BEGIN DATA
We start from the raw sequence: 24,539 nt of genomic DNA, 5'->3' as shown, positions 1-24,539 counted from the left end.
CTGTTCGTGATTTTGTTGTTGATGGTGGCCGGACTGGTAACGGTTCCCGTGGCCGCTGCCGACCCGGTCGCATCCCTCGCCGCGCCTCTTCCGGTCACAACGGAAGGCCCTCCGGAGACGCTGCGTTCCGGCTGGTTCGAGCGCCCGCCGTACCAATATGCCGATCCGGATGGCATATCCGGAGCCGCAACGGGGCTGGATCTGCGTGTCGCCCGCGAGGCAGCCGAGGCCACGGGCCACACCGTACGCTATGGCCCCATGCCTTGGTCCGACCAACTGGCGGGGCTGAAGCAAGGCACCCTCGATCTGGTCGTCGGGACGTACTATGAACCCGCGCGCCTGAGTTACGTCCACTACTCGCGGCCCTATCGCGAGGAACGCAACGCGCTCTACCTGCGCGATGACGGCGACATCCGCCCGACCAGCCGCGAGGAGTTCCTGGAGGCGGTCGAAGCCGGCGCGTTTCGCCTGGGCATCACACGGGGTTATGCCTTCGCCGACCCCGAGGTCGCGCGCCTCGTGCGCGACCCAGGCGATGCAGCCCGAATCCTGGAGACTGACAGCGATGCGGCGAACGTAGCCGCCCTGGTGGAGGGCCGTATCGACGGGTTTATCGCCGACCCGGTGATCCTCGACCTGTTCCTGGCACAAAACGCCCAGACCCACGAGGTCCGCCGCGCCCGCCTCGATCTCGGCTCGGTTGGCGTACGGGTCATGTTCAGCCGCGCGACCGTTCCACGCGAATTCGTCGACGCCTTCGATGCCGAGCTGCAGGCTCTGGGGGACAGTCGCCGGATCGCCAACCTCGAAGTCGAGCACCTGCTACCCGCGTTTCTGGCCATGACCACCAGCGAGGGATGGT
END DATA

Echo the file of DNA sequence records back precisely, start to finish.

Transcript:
We start from the raw sequence: 24,539 nt of genomic DNA, 5'->3' as shown, positions 1-24,539 counted from the left end.
CTGTTCGTGATTTTGTTGTTGATGGTGGCCGGACTGGTAACGGTTCCCGTGGCCGCTGCCGACCCGGTCGCATCCCTCGCCGCGCCTCTTCCGGTCACAACGGAAGGCCCTCCGGAGACGCTGCGTTCCGGCTGGTTCGAGCGCCCGCCGTACCAATATGCCGATCCGGATGGCATATCCGGAGCCGCAACGGGGCTGGATCTGCGTGTCGCCCGCGAGGCAGCCGAGGCCACGGGCCACACCGTACGCTATGGCCCCATGCCTTGGTCCGACCAACTGGCGGGGCTGAAGCAAGGCACCCTCGATCTGGTCGTCGGGACGTACTATGAACCCGCGCGCCTGAGTTACGTCCACTACTCGCGGCCCTATCGCGAGGAACGCAACGCGCTCTACCTGCGCGATGACGGCGACATCCGCCCGACCAGCCGCGAGGAGTTCCTGGAGGCGGTCGAAGCCGGCGCGTTTCGCCTGGGCATCACACGGGGTTATGCCTTCGCCGACCCCGAGGTCGCGCGCCTCGTGCGCGACCCAGGCGATGCAGCCCGAATCCTGGAGACTGACAGCGATGCGGCGAACGTAGCCGCCCTGGTGGAGGGCCGTATCGACGGGTTTATCGCCGACCCGGTGATCCTCGACCTGTTCCTGGCACAAAACGCCCAGACCCACGAGGTCCGCCGCGCCCGCCTCGATCTCGGCTCGGTTGGCGTACGGGTCATGTTCAGCCGCGCGACCGTTCCACGCGAATTCGTCGACGCCTTCGATGCCGAGCTGCAGGCTCTGGGGGACAGTCGCCGGATCGCCAACCTCGAAGTCGAGCACCTGCTACCCGCGTTTCTGGCCATGACCACCAGCGAGGGATGGT